The state of the economy played a pivotal role in the 2012 election, so it’s no surprise that it’s once again at the forefront of conversation as the 2020 election looms. However, when it comes to personal finance, Americans seem to hold firm in their support for the current president.

Survey question: Which U.S. presidential candidate would be best for you financially if elected?

Presidential Candidate Response Rate
Donald Trump (R) 40%
Other 16.2%
Bernie Sanders (D) 14.4%
Joe Biden (D) 12.6%
Elizabeth Warren (D) 9.5%
Pete Buttigieg (D) 2.5%
Kamala Harris (D) 2.1%
William F. Weld (R) 1.5%
Cory Booker (D) 1.2%

Forty percent of all survey respondents believe that Trump is the best option for them financially, and nearly 89% of Republican survey respondents chose Trump as their ideal candidate. Over 27% of Democratic survey respondents believe Biden is the best candidate, followed closely by Sanders and Warren at 26% and 24%, respectively. 

The closest Democratic candidate to Trump in the overall results for this question was Sanders at 14.4%, followed by Biden at 12.6%. Surprisingly, the second-most popular answer was “Other” with over 16% of respondents giving that answer, perhaps indicating that no current presidential candidate checks all the boxes in regards to personal finance issues for many Americans.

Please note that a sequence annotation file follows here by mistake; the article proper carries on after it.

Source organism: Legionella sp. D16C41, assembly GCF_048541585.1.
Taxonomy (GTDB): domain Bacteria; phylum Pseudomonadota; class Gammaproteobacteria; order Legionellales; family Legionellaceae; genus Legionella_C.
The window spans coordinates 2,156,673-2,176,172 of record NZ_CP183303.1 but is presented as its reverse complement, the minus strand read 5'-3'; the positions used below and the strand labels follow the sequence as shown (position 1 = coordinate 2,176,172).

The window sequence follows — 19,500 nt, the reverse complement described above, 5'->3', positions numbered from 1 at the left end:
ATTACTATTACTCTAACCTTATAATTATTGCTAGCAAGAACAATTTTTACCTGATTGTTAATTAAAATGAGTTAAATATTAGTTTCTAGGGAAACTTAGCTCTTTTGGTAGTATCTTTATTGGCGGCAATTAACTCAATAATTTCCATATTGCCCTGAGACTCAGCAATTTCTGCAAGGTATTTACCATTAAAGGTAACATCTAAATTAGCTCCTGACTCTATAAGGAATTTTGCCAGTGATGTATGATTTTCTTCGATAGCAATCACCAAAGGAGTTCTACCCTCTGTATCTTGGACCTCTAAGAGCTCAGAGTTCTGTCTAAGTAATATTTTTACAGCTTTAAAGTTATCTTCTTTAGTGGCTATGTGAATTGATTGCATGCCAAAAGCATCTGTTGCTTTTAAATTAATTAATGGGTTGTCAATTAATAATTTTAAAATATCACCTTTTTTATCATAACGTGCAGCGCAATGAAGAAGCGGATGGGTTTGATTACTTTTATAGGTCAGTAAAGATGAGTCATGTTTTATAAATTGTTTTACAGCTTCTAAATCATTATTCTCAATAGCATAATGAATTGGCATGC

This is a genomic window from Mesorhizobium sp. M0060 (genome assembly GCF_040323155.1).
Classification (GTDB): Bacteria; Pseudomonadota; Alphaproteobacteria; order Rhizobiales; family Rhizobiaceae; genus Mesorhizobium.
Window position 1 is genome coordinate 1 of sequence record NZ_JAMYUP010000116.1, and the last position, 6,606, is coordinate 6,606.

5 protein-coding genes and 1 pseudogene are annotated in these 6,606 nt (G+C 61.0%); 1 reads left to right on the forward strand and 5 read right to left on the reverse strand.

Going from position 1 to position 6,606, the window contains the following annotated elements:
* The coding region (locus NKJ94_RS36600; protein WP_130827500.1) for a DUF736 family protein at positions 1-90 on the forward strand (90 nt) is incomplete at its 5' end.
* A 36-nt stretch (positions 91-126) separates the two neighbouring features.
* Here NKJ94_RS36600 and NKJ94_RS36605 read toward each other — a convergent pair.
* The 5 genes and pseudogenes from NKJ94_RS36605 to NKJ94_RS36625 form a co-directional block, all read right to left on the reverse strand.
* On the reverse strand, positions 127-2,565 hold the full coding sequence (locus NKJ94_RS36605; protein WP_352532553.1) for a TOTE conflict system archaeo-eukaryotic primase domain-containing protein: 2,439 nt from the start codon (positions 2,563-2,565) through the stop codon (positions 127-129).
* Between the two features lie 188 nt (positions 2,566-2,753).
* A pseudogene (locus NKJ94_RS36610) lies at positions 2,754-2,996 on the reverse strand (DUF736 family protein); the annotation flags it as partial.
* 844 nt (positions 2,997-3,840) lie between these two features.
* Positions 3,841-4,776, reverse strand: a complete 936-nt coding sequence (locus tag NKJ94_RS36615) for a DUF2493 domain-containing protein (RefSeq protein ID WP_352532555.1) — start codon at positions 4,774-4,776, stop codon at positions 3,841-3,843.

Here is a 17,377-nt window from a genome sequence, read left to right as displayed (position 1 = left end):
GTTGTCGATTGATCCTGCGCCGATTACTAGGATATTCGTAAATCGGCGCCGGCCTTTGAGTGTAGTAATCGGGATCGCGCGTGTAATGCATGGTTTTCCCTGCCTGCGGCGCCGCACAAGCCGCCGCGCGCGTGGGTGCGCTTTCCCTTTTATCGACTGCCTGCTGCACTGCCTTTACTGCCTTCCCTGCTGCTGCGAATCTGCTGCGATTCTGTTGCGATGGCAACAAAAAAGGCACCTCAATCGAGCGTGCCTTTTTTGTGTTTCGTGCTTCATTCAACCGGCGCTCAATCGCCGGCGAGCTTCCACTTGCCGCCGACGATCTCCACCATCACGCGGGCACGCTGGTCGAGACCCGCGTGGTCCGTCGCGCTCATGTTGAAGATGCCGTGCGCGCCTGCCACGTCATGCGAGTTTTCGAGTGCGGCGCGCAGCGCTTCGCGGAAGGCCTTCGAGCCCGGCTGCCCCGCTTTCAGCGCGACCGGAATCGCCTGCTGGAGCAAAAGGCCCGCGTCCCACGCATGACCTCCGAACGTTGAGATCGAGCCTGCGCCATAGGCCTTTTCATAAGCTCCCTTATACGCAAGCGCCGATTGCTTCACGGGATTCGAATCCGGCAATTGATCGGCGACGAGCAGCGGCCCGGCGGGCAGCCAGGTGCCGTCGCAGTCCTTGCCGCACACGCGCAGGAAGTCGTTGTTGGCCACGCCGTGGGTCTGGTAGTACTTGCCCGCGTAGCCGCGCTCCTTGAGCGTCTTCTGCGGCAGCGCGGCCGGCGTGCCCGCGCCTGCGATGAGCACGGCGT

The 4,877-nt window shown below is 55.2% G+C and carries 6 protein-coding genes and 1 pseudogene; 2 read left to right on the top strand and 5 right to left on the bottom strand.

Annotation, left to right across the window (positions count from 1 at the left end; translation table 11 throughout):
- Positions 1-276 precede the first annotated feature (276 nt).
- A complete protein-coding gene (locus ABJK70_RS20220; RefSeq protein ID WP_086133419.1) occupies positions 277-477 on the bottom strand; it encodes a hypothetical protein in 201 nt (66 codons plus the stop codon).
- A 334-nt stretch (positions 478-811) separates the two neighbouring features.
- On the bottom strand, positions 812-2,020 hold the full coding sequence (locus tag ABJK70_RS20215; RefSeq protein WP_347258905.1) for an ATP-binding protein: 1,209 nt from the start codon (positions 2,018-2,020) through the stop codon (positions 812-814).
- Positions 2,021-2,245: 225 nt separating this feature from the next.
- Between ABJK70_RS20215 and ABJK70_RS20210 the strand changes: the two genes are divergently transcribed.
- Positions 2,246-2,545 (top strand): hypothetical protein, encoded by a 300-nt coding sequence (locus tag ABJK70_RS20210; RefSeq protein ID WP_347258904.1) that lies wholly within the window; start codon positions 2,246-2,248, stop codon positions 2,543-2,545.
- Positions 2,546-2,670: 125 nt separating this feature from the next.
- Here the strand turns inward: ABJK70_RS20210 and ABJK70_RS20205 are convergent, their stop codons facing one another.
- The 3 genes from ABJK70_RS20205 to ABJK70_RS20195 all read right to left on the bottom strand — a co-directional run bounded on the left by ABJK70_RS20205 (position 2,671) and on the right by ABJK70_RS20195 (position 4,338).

Survey respondents were also asked, “Do you agree with the following statement: I will not vote for a U.S. presidential candidate who has bad personal finances (e.g., one who is drowning in debt) or has bad personal finance habits.” Nearly 72% of Americans agreed with this statement, whereas 28% did not. Republican and Democratic survey respondents’ answers were fairly aligned for this question, with over 77% of Democratic voters and nearly 71% of Republican voters agreeing with the statement. 

They Also Think He’s More Capable of Leading the U.S. Out of a Recession

Many Americans want to elect a president that will help them achieve their personal finance goals, in addition to growing the economy. Americans’ values and beliefs have become increasingly polarized over the past decade, and heated topics like healthcare, student loan debt, job security and preparations for the next recession figure to play a prominent role in the upcoming election. Perhaps Americans will feel confident in the hands of Trump should he hold office after the 2020 election.